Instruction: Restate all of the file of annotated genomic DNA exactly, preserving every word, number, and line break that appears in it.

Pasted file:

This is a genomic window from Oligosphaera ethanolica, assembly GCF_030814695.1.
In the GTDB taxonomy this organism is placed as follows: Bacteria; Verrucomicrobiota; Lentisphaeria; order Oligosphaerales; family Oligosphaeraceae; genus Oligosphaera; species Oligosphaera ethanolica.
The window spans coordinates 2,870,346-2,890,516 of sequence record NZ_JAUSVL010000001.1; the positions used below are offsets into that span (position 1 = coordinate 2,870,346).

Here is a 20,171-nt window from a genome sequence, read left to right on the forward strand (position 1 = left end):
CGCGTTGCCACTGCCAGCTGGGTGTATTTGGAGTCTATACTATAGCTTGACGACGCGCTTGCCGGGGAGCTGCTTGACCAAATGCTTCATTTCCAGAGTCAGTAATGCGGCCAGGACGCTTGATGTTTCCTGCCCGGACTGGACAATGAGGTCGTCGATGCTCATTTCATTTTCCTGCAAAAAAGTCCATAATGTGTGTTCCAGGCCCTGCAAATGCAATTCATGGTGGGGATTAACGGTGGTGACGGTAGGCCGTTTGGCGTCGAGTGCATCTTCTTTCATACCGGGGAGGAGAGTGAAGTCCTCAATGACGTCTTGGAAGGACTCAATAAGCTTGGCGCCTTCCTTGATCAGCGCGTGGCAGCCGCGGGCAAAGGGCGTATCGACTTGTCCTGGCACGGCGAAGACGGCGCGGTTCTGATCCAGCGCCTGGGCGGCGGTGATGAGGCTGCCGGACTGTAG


This is a genomic window from Oligosphaera ethanolica, assembly GCF_030814695.1.
In the GTDB taxonomy this organism is placed as follows: Bacteria; Verrucomicrobiota; Lentisphaeria; order Oligosphaerales; family Oligosphaeraceae; genus Oligosphaera; species Oligosphaera ethanolica.
The window spans coordinates 2,870,346-2,890,516 of sequence record NZ_JAUSVL010000001.1; the positions used below are offsets into that span (position 1 = coordinate 2,870,346).

Here is a 20,171-nt window from a genome sequence, read left to right on the forward strand (position 1 = left end):
CGCGTTGCCACTGCCAGCTGGGTGTATTTGGAGTCTATACTATAGCTTGACGACGCGCTTGCCGGGGAGCTGCTTGACCAAATGCTTCATTTCCAGAGTCAGTAATGCGGCCAGGACGCTTGATGTTTCCTGCCCGGACTGGACAATGAGGTCGTCGATGCTCATTTCATTTTCCTGCAAAAAAGTCCATAATGTGTGTTCCAGGCCCTGCAAATGCAATTCATGGTGGGGATTAACGGTGGTGACGGTAGGCCGTTTGGCGTCGAGTGCATCTTCTTTCATACCGGGGAGGAGAGTGAAGTCCTCAATGACGTCTTGGAAGGACTCAATAAGCTTGGCGCCTTCCTTGATCAGCGCGTGGCAGCCGCGGGCAAAGGGCGTATCGACTTGTCCTGGCACGGCGAAGACGGCGCGGTTCTGATCCAGCGCCTGGGCGGCGGTGATGAGGCTGCCGGACTGTAG